Police Warn College Students of Scammers

This month, Ferris State University police have handled several complaints of phone calls demanding money from students before school starts.

This year they say they are from registrar office but in year’s past similar attacks pose as the IRS or the school’s financial aid office.

“The caller claims they are a University official and tells the student the student owes the university money,” says Ferris State Police Director Bruce Borkovich, “And if the student doesn’t pay up that they are going to be dropped from school.”

Every year, the details may change but the strategy is the same. Scammers targeting new college students, telling them there is a problem and they need money right away to fix it.

“So many of the students don’t have a deep life experience to really be able to filter out what might be legitimate and what might not be,” says Borkovich.

The biggest problem with the scams is that they are getting more and more complex. They actually have technology to use phone numbers that are registered to police departments or universities. You can Google it and find that it seems legitimate. The one thing you need to know do not give information over the phone, period.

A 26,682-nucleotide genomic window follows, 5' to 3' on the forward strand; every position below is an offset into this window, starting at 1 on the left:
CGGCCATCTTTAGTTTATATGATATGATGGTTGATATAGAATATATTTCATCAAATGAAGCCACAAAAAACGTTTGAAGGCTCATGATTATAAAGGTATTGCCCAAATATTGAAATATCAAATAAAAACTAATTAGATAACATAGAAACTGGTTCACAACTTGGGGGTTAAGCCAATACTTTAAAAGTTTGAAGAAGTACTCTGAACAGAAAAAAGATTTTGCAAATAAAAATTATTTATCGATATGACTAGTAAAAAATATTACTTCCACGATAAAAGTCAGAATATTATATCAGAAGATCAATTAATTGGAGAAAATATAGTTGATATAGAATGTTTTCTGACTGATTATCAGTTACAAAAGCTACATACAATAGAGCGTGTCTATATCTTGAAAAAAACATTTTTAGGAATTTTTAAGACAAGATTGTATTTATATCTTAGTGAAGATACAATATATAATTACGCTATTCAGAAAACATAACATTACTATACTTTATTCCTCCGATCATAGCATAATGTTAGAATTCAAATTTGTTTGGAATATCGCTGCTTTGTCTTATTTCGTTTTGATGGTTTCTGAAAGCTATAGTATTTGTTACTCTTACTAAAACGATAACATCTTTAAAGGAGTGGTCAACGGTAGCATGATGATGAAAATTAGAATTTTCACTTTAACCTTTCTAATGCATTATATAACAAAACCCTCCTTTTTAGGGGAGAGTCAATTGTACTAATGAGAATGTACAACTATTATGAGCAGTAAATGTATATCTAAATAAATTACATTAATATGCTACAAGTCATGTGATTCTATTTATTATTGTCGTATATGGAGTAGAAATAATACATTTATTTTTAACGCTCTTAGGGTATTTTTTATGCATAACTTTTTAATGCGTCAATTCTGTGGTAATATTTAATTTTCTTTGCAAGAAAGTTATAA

“Ignore that,” says Borkovich, “The key is if they are making threats and asking for money, those of the two things that don’t go together and don’t make it legitimate.”

Whether it be the IRS, your credit card company or your school, nobody legitimately demands money over the phone right away.

“We usually go a couple or three weeks out when we do it and we email them often,” says Ferris State Director of Student Financial Services Kristy Myers.

The financial office gets calls frequently from students worried about these calls. She reassured them, if they are truly in financial trouble, it would come with more than a phone call.

“They get plenty of notice,” says Myers, “It’s not something that we would call them and say, ‘hey today your financial aid is due and its going to be gone tomorrow.’”